Article by Sam Ellis. Edited by Emery Staines.
Technically speaking, this is an article about a speech that failed; a speech intended to be inspirational, that frankly, fell flat.
It was delivered on a beach along the west coast of South America, 1527. Francisco Pizarro, after having traipsed through miles of scorched earth and being thoroughly disheartened by the military strength of the Tawantinsuyu (Incan Empire), had retreated to the less hostile Isla Del Gallo. His ally, Diego De Almagro, returned to Panama along with the majority of the now fatigued conquistadors. Pizarro stayed. A short while later the rescue party arrived; led by Juan Tafur, charged with picking up the stragglers and whisking them back to Panama.
Pizarro however, had no plans of returning. It was at this point that he became the orator: delivering a rousing speech, promising glory and riches, complete with a dramatic flourish. Drawing forth his sword, he carved a line through the sand. Prodding each side of the line in turn, he declared “There lies Peru with its riches; Here, Panama and its poverty. Choose, each man, what best becomes a brave Castilian.”
Of the two hundred and fifty or so who had travelled, only thirteen stepped forward. Worse, one of them had to be persuaded. Another, who had apparently missed the point and thought Pizarro was just having fun with sandcastles, stepped back, not realizing what exactly he had committed himself to.
Pizarro had a short tantrum, declared he didn’t need help anyway because that would involve sharing the spoils, and then begged Tafur for the loan of a boat. They would then spend the next seven months on La Isla Gorgona, waiting for more provisions.
As pitiful as this sounds, the important thing is that it didn’t matter. The ‘famous thirteen’ would soon play a part in the conquest of Peru. By 1533, Spanish conquistadors had invaded and occupied Cusco. By 1535, the Incas had capitulated. However, none of this hinged on whether 13 or 250 crossed that line. Either way, they would still have been overwhelmingly outnumbered. That wasn’t it.
Instead, it had a lot to do with coughs and sneezes: germs that had devastated the South American population well before Pizarro’s landing. After that, there was a bloody civil war, famine, displacement and violence. It was into this chaos that Pizarro and his chums unwittingly stumbled. No master-plan; just convenient timing. Over the next eight years, they were treated as if they were a chess piece: tracked down, used as bait, misunderstood more often than the castling rule, and eventually, as can be done with certain chess pieces that shall not be named but move in weird directions, underestimated. The point could be emphasized, but I won’t dwell on it. In short, Incan agendas before and after Pizarro showed up were what brought about their downfall. Not only were the conquistadors involved in a violent, merciless invasion, they also claimed it as their victory.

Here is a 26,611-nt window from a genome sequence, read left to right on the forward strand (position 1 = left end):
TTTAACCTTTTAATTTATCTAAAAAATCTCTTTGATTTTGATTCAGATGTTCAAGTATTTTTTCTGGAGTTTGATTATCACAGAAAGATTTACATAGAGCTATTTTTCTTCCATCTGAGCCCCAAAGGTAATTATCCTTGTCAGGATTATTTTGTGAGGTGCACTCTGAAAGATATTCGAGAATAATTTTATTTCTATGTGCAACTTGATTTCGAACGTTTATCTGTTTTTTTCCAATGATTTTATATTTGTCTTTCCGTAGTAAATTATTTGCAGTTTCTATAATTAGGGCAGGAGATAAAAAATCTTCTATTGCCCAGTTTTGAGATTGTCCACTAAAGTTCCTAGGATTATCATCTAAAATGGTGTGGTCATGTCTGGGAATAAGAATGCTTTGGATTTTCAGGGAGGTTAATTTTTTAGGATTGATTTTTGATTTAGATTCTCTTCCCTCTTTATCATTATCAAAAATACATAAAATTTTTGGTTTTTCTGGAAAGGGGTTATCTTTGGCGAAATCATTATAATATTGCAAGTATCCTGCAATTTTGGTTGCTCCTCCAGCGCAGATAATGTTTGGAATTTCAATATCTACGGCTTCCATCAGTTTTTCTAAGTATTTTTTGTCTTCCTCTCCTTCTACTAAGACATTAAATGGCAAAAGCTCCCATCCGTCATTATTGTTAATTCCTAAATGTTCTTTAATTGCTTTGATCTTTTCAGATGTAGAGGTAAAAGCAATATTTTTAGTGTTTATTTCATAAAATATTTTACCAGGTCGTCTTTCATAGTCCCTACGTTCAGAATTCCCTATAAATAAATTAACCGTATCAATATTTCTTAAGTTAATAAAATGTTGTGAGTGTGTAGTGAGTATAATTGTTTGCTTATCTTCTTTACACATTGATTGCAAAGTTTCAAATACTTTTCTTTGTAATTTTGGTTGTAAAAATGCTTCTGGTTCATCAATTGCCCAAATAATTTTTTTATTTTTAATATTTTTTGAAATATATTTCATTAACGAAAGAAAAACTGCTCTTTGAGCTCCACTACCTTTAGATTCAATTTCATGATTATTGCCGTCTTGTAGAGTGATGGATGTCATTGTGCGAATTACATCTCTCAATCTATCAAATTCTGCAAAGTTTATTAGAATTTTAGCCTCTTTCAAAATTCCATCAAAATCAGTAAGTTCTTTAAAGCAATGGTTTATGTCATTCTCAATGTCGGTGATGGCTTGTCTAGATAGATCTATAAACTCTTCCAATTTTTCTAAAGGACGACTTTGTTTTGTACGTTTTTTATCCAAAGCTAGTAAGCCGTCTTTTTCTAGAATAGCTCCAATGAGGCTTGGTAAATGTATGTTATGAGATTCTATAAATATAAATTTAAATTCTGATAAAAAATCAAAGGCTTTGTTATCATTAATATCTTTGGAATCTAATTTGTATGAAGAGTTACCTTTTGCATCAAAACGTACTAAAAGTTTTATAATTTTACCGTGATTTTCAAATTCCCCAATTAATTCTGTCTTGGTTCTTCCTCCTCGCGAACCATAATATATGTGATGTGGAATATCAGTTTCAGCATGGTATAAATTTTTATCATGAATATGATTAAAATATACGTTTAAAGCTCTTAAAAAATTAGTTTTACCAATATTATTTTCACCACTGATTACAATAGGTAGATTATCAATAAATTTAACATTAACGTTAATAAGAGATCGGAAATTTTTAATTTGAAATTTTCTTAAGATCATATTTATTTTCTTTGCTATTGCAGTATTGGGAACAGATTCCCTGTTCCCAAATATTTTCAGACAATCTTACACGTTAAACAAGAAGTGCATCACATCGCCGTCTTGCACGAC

And this is where Pizarro’s speech is important. It is an example of the ridiculous level of melodrama European invaders applied to their conquests, and a precursor to the glories they consequently bathed themselves in. It’s like a footballer over-celebrating a quite simple goal, but far more sickening. And for years it has had terrible consequences: for the footballer, the TV is rewound, the simplicity of the goal highlighted, and the celebration mocked. There’s no such option for the Conquest. In fact the only accounts we have are transcriptions of tosh about ‘taming the wilderness’, ‘finding El Dorado’, or in Pizarro’s case, ‘drawing a line in the sand.’
As frustrating as it is, that is all we have to work with. We simply know a lot more about Pizarro than we do about his Incan contemporaries. But we absolutely have to find out more. We will never fully understand the 16th century upheaval in America if it is only ever perceived through the lens of a Conquistador. We have to read between the lines, pay more attention to what is left unsaid, which is not an easy task. If this is a line in the sand, it is one that needs to be crossed, no matter how unsafe the other side.
We can at least do two things. The first is easily done: to rubbish the victor’s bravado, think even more critically about existing European sources from the colonial era. The second is more theoretical: it is difficult to show how important indigenous actions were because it is difficult to provide the evidence, since the majority took place outside the sphere of European reporting, and European reports are almost the only things we have to go by. But we must at least recognize how important it could be.
An instance in Argentine writer Juan José Saer’s book The Witness sums up the potential of both these challenges. A captain, very similar to Pizarro, lands with his crew along the edge of a jungle. Unimpressed with initial scouting forays, the captain wanders up and down, deep in thought, planning his next words carefully: words he will be remembered for. Finally, he draws up before his men, takes a deep breath, and announces, “This is a land without…” before he abruptly stops, his throat pierced by an arrow from the trees behind him. What was he about to say? Whatever it was, he couldn’t have known for sure.